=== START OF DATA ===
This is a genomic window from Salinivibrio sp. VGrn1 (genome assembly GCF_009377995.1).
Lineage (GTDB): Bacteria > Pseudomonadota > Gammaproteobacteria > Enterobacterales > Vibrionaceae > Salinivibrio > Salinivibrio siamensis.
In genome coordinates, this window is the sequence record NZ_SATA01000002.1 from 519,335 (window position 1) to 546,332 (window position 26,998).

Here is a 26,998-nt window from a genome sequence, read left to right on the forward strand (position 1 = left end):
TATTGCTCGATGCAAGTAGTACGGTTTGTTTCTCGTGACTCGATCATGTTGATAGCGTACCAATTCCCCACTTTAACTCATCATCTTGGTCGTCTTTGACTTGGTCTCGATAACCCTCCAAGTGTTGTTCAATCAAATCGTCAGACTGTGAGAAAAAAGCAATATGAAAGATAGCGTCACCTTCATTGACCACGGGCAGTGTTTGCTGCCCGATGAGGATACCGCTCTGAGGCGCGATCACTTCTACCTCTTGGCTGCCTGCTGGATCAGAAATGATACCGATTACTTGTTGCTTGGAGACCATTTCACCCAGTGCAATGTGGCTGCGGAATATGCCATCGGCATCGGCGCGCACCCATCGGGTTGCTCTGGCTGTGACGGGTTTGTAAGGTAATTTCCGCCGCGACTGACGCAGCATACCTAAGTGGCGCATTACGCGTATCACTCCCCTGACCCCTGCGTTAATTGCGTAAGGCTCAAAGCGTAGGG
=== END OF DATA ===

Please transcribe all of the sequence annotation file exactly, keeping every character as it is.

This is a genomic window from Salinivibrio sp. VGrn1 (genome assembly GCF_009377995.1).
Lineage (GTDB): Bacteria > Pseudomonadota > Gammaproteobacteria > Enterobacterales > Vibrionaceae > Salinivibrio > Salinivibrio siamensis.
In genome coordinates, this window is the sequence record NZ_SATA01000002.1 from 519,335 (window position 1) to 546,332 (window position 26,998).

Here is a 26,998-nt window from a genome sequence, read left to right on the forward strand (position 1 = left end):
TATTGCTCGATGCAAGTAGTACGGTTTGTTTCTCGTGACTCGATCATGTTGATAGCGTACCAATTCCCCACTTTAACTCATCATCTTGGTCGTCTTTGACTTGGTCTCGATAACCCTCCAAGTGTTGTTCAATCAAATCGTCAGACTGTGAGAAAAAAGCAATATGAAAGATAGCGTCACCTTCATTGACCACGGGCAGTGTTTGCTGCCCGATGAGGATACCGCTCTGAGGCGCGATCACTTCTACCTCTTGGCTGCCTGCTGGATCAGAAATGATACCGATTACTTGTTGCTTGGAGACCATTTCACCCAGTGCAATGTGGCTGCGGAATATGCCATCGGCATCGGCGCGCACCCATCGGGTTGCTCTGGCTGTGACGGGTTTGTAAGGTAATTTCCGCCGCGACTGACGCAGCATACCTAAGTGGCGCATTACGCGTATCACTCCCCTGACCCCTGCGTTAATTGCGTAAGGCTCAAAGCGTAGGG